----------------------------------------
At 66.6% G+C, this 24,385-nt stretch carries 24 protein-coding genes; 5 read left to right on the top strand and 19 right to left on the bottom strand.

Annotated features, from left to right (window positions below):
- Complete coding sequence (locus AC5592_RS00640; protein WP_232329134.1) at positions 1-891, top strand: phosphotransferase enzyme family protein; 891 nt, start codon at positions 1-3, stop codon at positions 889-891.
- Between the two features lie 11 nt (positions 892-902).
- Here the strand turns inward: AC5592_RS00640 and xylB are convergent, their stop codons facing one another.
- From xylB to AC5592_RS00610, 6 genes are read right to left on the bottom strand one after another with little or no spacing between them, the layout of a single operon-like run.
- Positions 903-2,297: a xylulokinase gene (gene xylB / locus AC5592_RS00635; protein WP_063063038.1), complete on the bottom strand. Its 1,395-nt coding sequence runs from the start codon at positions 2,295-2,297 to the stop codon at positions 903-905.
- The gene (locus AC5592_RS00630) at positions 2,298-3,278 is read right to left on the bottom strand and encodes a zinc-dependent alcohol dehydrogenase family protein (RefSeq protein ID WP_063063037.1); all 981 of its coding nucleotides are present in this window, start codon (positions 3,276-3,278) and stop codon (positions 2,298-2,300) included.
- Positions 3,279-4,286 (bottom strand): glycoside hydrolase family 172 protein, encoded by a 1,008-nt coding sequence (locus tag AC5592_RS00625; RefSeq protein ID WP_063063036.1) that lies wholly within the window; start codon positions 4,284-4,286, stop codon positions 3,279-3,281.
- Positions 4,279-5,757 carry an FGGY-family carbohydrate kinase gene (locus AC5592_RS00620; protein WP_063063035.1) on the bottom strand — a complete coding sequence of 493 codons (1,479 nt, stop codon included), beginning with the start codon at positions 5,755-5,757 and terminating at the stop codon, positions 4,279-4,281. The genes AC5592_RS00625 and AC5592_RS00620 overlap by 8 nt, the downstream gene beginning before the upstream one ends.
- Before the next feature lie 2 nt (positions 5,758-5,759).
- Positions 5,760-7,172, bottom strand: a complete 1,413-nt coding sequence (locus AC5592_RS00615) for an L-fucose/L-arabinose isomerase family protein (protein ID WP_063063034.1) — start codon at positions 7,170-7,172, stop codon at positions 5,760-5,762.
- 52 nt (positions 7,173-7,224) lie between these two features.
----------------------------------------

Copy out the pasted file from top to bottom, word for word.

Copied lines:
At 66.6% G+C, this 24,385-nt stretch carries 24 protein-coding genes; 5 read left to right on the top strand and 19 right to left on the bottom strand.

Annotated features, from left to right (window positions below):
- Complete coding sequence (locus AC5592_RS00640; protein WP_232329134.1) at positions 1-891, top strand: phosphotransferase enzyme family protein; 891 nt, start codon at positions 1-3, stop codon at positions 889-891.
- Between the two features lie 11 nt (positions 892-902).
- Here the strand turns inward: AC5592_RS00640 and xylB are convergent, their stop codons facing one another.
- From xylB to AC5592_RS00610, 6 genes are read right to left on the bottom strand one after another with little or no spacing between them, the layout of a single operon-like run.
- Positions 903-2,297: a xylulokinase gene (gene xylB / locus AC5592_RS00635; protein WP_063063038.1), complete on the bottom strand. Its 1,395-nt coding sequence runs from the start codon at positions 2,295-2,297 to the stop codon at positions 903-905.
- The gene (locus AC5592_RS00630) at positions 2,298-3,278 is read right to left on the bottom strand and encodes a zinc-dependent alcohol dehydrogenase family protein (RefSeq protein ID WP_063063037.1); all 981 of its coding nucleotides are present in this window, start codon (positions 3,276-3,278) and stop codon (positions 2,298-2,300) included.
- Positions 3,279-4,286 (bottom strand): glycoside hydrolase family 172 protein, encoded by a 1,008-nt coding sequence (locus tag AC5592_RS00625; RefSeq protein ID WP_063063036.1) that lies wholly within the window; start codon positions 4,284-4,286, stop codon positions 3,279-3,281.
- Positions 4,279-5,757 carry an FGGY-family carbohydrate kinase gene (locus AC5592_RS00620; protein WP_063063035.1) on the bottom strand — a complete coding sequence of 493 codons (1,479 nt, stop codon included), beginning with the start codon at positions 5,755-5,757 and terminating at the stop codon, positions 4,279-4,281. The genes AC5592_RS00625 and AC5592_RS00620 overlap by 8 nt, the downstream gene beginning before the upstream one ends.
- Before the next feature lie 2 nt (positions 5,758-5,759).
- Positions 5,760-7,172, bottom strand: a complete 1,413-nt coding sequence (locus AC5592_RS00615) for an L-fucose/L-arabinose isomerase family protein (protein ID WP_063063034.1) — start codon at positions 7,170-7,172, stop codon at positions 5,760-5,762.
- 52 nt (positions 7,173-7,224) lie between these two features.